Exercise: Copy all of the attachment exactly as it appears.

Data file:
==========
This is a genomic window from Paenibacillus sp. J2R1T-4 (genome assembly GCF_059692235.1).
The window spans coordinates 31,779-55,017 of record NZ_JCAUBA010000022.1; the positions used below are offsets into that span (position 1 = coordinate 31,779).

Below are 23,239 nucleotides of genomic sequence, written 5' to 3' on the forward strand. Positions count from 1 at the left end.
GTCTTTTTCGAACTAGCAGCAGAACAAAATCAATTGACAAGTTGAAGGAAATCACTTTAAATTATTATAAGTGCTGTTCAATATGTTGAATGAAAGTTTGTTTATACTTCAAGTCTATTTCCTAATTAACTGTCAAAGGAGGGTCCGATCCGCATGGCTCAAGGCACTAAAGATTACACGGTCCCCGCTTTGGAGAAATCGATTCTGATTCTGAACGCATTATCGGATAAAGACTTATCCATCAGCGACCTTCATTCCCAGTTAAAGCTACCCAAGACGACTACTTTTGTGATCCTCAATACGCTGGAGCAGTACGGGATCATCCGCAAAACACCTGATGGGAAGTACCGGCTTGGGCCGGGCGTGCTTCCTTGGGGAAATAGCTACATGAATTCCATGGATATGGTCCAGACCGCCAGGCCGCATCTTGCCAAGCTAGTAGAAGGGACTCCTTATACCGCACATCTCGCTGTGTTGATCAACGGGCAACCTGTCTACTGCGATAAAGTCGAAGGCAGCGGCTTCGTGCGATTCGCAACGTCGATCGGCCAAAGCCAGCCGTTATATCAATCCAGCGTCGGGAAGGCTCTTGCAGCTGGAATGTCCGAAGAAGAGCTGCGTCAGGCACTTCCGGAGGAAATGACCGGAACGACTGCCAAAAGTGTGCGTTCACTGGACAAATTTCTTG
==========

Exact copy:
This is a genomic window from Paenibacillus sp. J2R1T-4 (genome assembly GCF_059692235.1).
The window spans coordinates 31,779-55,017 of record NZ_JCAUBA010000022.1; the positions used below are offsets into that span (position 1 = coordinate 31,779).

Below are 23,239 nucleotides of genomic sequence, written 5' to 3' on the forward strand. Positions count from 1 at the left end.
GTCTTTTTCGAACTAGCAGCAGAACAAAATCAATTGACAAGTTGAAGGAAATCACTTTAAATTATTATAAGTGCTGTTCAATATGTTGAATGAAAGTTTGTTTATACTTCAAGTCTATTTCCTAATTAACTGTCAAAGGAGGGTCCGATCCGCATGGCTCAAGGCACTAAAGATTACACGGTCCCCGCTTTGGAGAAATCGATTCTGATTCTGAACGCATTATCGGATAAAGACTTATCCATCAGCGACCTTCATTCCCAGTTAAAGCTACCCAAGACGACTACTTTTGTGATCCTCAATACGCTGGAGCAGTACGGGATCATCCGCAAAACACCTGATGGGAAGTACCGGCTTGGGCCGGGCGTGCTTCCTTGGGGAAATAGCTACATGAATTCCATGGATATGGTCCAGACCGCCAGGCCGCATCTTGCCAAGCTAGTAGAAGGGACTCCTTATACCGCACATCTCGCTGTGTTGATCAACGGGCAACCTGTCTACTGCGATAAAGTCGAAGGCAGCGGCTTCGTGCGATTCGCAACGTCGATCGGCCAAAGCCAGCCGTTATATCAATCCAGCGTCGGGAAGGCTCTTGCAGCTGGAATGTCCGAAGAAGAGCTGCGTCAGGCACTTCCGGAGGAAATGACCGGAACGACTGCCAAAAGTGTGCGTTCACTGGACAAATTTCTTG